In Defence of Liberty

Driven by data; ridden with liberty.


(Edited: Creativity103)

(Edited: Creativity103)

It was British politics and social media at its most trivial and putrid.

Conservative peer Lord Ashcroft, assisted by political journalist Isabel Oakeshott, has released a biography of the Prime Minister David Cameron, serialised in the Daily Mail. One of the allegations in Call Me Dave is that, during an initiation for the University of Oxford’s Piers Gaveston Society, Mr Cameron once placed his penis into the mouth of a dead pig, while the pig’s head sat in another student’s lap.

This allegation sparked ‘Piggate’ on social media [1], with people noticing some similarities between the supposed events and the plot of Charlie Brooker’s Black Mirror.

“Very careful”

Ms Oakeshott said on BBC’s Newsnight [2]:

Well, we’ve been very careful in the way we’ve worded our account, this is not myself and Lord Ashcroft making the allegations. We’ve been very clear about how they came about. They came to us from a distinguished MP who was a contemporary of Cameron at Oxford. What we’ve said is that this was the account which we were given and we initially dismissed it as a joke, however the source repeated it on a number of occasions so we’ve left people to decide for themselves whether it’s true.

This is Ms Oakeshott stating, plainly, that the book does not assert that the allegation is true.

(Video: stephen lecock)

In their Daily Mail article [3], Lord Ashcroft and Ms Oakeshott point to a potential photograph of the incident:

The source — himself an MP — first made the allegation out of the blue at a business dinner in June 2014. Lowering his voice, he claimed to have seen photographic evidence of this disgusting ritual.

My co-author Isabel Oakeshott and I initially assumed this was a joke. It was therefore a surprise when, some weeks later, the MP repeated the allegation.

Some months later, he repeated it a third time, providing a little more detail. The pig’s head, he claimed, had been resting on the lap of a Piers Gaveston society member while Cameron performed the act.

The MP also gave us the dimensions of the alleged photograph, and provided the name of the individual who he claims has it in his keeping.

The owner, however, has failed to respond to our approaches. Perhaps it is a case of mistaken identity. Yet it is an elaborate story for an otherwise credible figure to invent.

“Ridiculous story”

Speaking to Toby Young, a founder of the Piers Gaveston Society, Valentine Guinness [4], said:

It is a ridiculous story. As far as I know David Cameron was never a member of the Piers Gaveston Society, so there would have been no need for an initiation ceremony. He may well have attended one of their parties, but the pig’s head story is purely malicious gossip.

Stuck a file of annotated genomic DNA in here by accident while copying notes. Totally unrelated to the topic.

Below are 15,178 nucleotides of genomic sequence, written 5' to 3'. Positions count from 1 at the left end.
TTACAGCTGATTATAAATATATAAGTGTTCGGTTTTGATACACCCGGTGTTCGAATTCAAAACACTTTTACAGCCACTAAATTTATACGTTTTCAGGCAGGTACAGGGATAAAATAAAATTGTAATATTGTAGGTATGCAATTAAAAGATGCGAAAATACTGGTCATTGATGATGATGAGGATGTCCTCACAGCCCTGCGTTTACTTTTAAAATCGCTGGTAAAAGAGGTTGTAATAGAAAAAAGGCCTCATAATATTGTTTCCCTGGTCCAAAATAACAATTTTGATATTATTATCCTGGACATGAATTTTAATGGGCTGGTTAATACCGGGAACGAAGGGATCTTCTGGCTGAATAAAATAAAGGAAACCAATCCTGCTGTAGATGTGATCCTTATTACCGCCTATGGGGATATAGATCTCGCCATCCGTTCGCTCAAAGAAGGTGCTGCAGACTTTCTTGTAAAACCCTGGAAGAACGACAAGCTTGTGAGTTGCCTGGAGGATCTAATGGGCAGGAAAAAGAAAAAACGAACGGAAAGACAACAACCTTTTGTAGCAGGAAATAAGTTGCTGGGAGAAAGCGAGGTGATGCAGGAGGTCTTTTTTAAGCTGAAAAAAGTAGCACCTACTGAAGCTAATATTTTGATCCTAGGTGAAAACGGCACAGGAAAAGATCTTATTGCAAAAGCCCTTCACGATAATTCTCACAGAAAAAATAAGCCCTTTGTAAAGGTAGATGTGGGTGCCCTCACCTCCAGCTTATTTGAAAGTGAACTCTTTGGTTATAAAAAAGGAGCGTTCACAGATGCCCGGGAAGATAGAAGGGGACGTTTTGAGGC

To summarise, the source in Call Me Dave for this allegation is a single anonymous person, uncorroborated, based on a potentially mistaken identity in a photograph that has not been reproduced. Mr Cameron’s membership of this society is also unverified.

On This Morning [5], Ms Oakeshott defended the inclusion of this allegation:

There is so much serious material in the book that we thought it would be good to have some colourful, entertaining stories.

The problem is that, without proof or any form of supporting evidence, it is just a story. It is the role of a journalist to determine what is fact and what is not. An uncorroborated, anonymous, second-hand rumour neither sits atop the evidence pyramid nor should be regarded as fact.

Cavernous cacoons

Beyond the cavernous cacoons of social media, this rumour has little relevance. The polling company YouGov found [6], when asked about the Prime Minister’s “debauched behaviour” at university, 62% of respondents said “it was years ago and couldn’t matter less”.


It has been an unedifying spectacle. Those who normally despise multimillionaire Conservative donors, distrust the Daily Mail and complain about irrelevant factors distracting from actual political debate have suddenly, magically, become completely in favour of such things. Those who have repeated and spread this salacious rumour have exchanged substance for gossip, principle for partisanship and thoughtful integrity for intellectual bankruptcy. These people often ponder what kind of imbecile would automatically believe whatever they read in the Daily Mail. It turns outs you are what you hate.


[1] Fisher, M., 2015. 9 questions about David Cameron’s #Piggate you were too embarrassed to ask. Vox. Available from: [Accessed: 22nd September 2015]

[2] Spectator, 2015. Anthony Sneddon takes takes Isabel Oakeshott to task over #Piggate. Available from: [Accessed: 22nd September 2015]

[3] Ashcroft, M., and Oakeshott, I., 2015. British Prime Minister and an obscene act with a dead pig’s head. Daily Mail. Available from: [Accessed: 22nd September 2015]

[4] Young, T., 2015. Is that really the best Lord Ashcroft could dig up? Spectator. Available from: [Accessed: 22nd September 2015]

[5] Agius, N., 2015. Pig-gate author gets telling off after defending her decision to humiliate David Cameron on Good Morning Britain. Daily Mirror. Available from: [Accessed: 22nd September 2015]

[6] YouGov, 2015. David Cameron results. Available from: [Accessed: 22nd September 2015]


One comment on “Ashes

  1. Andy Blatchford
    September 22, 2015

    Is it true or not? Tbh no idea… Students do weird things but that’s hardly news.

    I think what you might be missing is that it is truly funny. Even the left (and as you know I am one) by & large hasn’t called for Cameron to resign over it. Conservatives trying to defend it just made it even funnier. A tweet I saw said “someone brought a nuclear weapon to a pencil fight” and a pencil fight is what twitter really is.

    Of far more interest is why Ashcroft bought it up. Tory right knives out?.

Comments are closed.


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